An applicant for correction officer job at New York City jails had friends who were gang members. Another had been arrested four times and had been fired from a job as a security guard for stealing from the business he was supposedly guarding. Another was found psychologically unfit to be a correction officer but was hired anyway. The New York Times says that despite such red flags, each of these applicants became a correction officer, along with dozens of other people with questionable backgrounds, including those with gang affiliations, criminal histories and significant psychological problems, says a new report by the city's Department of Investigation.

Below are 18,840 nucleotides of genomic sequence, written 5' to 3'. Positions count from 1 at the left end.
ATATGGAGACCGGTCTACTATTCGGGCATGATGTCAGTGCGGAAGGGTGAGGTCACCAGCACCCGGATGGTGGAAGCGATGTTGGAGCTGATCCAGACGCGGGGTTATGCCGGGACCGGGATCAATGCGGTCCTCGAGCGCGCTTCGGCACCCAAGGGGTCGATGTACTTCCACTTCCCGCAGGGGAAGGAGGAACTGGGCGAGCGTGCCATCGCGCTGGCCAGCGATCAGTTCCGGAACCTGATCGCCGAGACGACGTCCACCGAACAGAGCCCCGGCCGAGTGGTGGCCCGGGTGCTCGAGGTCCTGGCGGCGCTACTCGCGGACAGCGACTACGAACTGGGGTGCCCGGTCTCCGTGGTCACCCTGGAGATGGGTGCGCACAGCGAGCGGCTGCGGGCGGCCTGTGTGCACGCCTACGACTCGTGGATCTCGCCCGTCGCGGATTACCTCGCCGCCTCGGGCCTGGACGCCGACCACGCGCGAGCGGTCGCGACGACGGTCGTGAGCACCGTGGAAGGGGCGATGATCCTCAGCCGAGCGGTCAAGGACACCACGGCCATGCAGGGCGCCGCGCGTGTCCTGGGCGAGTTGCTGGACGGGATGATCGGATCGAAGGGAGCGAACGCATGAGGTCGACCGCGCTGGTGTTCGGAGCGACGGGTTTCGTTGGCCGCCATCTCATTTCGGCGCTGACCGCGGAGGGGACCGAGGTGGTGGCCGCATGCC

Reviewing applications of 153 people the Correction Department recently hired, investigators found that more than one-third had problems that either should have disqualified them or needed more scrutiny. Ten had been arrested more than once, and 12 had been rejected by the New York Police Department, six of them for “psychological reasons”, among other issues. Additionally, 79 had relatives or friends who were current or former inmates, a potential security threat. The Times says the findings underscore the dysfunction at the Rikers Island jail complex and help explain how a culture of violence and corruption has come to flourish there.